User feedback, gathered through research and testing, is incredibly helpful in the design process. We should take it seriously. But how we use and analyze it in terms of the big picture is up for discussion.
Users are generally not UX Designers. But as testers, their insights can help hone in on the perfect design solution.
During testing they might give a recommendation or complain about an issue. This is valuable information. But don’t misinterpret subjective feedback as an absolute. We shouldn’t implement every change that is suggested – users don’t necessarily understand the overarching strategy, the business constraints, and the technological requirements of the project.
The dangers of following every recommendation are:
- Everyone has different tastes, preferences, and needs
- Not everyone understands the product strategy
- A recommendation might be better solved with a more elegant, complex solution that solves multiple problems in one fell swoop
- The surface recommendation may just be another option to test or consider, not to implement
- There is strategy involved in product design (see The Strategy of Starting with Less).
The core purpose in soliciting and analyzing feedback is to uncover root problems. Once that data is gathered, you can determine how to best fix the problems, rather than creating a long to-do list of recommendations based on individual user preferences. After all, designing for every use case would likely create an excessively complicated product.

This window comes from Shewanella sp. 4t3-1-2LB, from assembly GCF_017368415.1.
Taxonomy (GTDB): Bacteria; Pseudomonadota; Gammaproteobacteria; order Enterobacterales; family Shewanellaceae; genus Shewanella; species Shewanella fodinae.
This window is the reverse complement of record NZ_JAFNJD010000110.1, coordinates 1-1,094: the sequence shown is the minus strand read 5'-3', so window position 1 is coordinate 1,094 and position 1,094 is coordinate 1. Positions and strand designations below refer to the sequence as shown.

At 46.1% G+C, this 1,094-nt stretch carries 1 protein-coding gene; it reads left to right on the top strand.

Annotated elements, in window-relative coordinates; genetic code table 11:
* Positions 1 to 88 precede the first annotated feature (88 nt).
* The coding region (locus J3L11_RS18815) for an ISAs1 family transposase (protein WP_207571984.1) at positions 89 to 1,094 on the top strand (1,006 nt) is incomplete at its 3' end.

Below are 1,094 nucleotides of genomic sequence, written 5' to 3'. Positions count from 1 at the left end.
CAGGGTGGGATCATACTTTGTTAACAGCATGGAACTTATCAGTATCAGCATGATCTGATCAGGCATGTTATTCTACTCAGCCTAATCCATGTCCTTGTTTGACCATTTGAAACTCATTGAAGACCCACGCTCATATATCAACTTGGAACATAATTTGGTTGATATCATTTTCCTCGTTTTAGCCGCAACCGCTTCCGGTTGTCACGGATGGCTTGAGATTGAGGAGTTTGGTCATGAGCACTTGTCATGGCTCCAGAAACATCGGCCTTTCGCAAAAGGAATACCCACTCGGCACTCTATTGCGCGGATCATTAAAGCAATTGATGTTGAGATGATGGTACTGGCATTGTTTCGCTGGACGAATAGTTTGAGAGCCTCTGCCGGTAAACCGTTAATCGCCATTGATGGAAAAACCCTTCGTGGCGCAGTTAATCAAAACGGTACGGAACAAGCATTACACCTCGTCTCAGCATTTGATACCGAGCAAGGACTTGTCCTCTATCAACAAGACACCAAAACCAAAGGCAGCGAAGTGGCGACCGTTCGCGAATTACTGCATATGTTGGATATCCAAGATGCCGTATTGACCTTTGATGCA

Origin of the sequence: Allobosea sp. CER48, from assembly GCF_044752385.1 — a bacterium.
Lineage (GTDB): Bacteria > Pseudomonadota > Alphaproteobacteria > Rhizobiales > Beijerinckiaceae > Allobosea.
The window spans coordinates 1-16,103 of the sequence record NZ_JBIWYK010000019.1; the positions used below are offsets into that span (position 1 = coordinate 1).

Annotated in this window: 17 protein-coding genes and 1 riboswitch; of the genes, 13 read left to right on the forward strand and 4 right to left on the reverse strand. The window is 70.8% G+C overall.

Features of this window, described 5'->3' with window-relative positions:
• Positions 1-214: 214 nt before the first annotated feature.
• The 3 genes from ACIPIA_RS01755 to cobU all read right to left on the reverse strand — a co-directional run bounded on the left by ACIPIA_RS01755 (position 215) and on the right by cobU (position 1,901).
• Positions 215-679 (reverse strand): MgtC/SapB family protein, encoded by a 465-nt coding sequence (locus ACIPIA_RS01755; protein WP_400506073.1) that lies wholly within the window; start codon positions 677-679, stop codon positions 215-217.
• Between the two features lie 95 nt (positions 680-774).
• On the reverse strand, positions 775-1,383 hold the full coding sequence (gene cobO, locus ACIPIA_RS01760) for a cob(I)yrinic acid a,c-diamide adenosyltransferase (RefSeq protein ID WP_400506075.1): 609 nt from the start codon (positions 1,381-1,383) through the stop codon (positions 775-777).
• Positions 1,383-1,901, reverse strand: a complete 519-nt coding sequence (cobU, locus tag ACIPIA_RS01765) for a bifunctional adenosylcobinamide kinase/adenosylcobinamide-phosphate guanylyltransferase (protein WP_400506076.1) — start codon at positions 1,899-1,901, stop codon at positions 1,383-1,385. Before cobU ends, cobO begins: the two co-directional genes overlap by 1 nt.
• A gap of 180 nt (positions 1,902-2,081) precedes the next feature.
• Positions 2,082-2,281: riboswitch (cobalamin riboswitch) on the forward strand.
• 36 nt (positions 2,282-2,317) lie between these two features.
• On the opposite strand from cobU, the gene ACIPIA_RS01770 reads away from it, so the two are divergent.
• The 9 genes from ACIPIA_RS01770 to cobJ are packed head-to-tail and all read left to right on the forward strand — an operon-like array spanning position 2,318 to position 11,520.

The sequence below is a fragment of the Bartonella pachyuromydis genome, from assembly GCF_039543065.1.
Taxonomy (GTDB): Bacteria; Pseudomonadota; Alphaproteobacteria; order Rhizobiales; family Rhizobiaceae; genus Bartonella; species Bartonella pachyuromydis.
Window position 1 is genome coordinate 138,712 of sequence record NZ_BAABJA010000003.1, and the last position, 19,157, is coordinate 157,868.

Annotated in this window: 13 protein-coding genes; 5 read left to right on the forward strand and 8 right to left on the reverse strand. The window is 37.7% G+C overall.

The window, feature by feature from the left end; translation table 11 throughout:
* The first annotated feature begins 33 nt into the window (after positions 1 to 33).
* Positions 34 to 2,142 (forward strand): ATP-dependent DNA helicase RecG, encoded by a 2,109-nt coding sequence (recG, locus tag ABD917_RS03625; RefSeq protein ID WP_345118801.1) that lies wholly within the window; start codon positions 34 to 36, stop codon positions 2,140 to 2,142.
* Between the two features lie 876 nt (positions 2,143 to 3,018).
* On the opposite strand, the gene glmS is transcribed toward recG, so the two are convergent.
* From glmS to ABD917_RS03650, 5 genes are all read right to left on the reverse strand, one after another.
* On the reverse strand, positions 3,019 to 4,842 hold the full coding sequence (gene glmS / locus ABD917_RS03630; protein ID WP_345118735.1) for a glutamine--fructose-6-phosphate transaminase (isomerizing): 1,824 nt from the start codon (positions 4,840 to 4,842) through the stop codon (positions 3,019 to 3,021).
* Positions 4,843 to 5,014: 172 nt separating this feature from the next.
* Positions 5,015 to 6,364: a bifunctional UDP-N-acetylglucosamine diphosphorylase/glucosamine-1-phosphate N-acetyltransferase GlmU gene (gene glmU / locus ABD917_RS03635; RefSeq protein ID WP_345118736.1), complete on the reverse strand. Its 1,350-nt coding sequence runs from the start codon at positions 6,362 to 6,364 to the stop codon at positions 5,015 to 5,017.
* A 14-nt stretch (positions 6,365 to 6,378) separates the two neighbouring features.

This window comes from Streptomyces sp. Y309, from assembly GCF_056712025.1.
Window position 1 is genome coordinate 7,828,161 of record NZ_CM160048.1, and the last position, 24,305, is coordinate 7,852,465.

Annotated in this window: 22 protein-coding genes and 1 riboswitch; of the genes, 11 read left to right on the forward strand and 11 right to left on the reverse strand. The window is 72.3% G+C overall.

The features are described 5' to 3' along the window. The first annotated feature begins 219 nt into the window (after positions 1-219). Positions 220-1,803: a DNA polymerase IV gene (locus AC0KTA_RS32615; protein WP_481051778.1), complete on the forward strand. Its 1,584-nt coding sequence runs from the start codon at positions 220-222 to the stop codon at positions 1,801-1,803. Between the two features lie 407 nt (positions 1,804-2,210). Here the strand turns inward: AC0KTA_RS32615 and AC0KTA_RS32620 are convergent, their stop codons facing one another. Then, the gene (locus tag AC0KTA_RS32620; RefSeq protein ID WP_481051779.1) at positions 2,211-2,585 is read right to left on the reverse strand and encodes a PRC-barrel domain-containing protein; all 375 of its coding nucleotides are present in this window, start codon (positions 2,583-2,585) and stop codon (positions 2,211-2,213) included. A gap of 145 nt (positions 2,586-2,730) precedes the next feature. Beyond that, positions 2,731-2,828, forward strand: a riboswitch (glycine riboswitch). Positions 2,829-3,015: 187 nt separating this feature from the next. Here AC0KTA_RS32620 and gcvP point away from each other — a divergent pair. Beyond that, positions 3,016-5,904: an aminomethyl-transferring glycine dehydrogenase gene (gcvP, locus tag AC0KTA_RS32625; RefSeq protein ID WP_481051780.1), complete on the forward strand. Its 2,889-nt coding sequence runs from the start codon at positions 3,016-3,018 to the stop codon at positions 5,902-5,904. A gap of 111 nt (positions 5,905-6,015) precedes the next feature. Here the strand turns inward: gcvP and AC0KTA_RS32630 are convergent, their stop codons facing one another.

To understand what the root problems or needs really are, we often need to go a layer deeper. We need to ask deeper questions and look for telling patterns.
Here are some examples where “the ask” might not be best for your product or product strategy…
The key point is that user recommendations, asks, and suggestions are important – that’s why we solicit feedback. However, the data isn’t always a justification for changing the product.
Consider the following:
- A user may want more features….
- …but the best strategy might be simplification of core functionality and integration with 3rd party apps for more functionality
- …but it may serve 5% of the user base and annoy 95% of the user base
- …but the best strategy might be to release new functionality slowly
- A user may struggle with finding some information and suggest having more navigation options to browse…
- …but the the solution might be to add a prominent search bar
- A new user may struggle to understand how the product works and have suggestions for improvement…
- …but the solution might simply be a better onboarding process because the app functionality is needed for the majority of users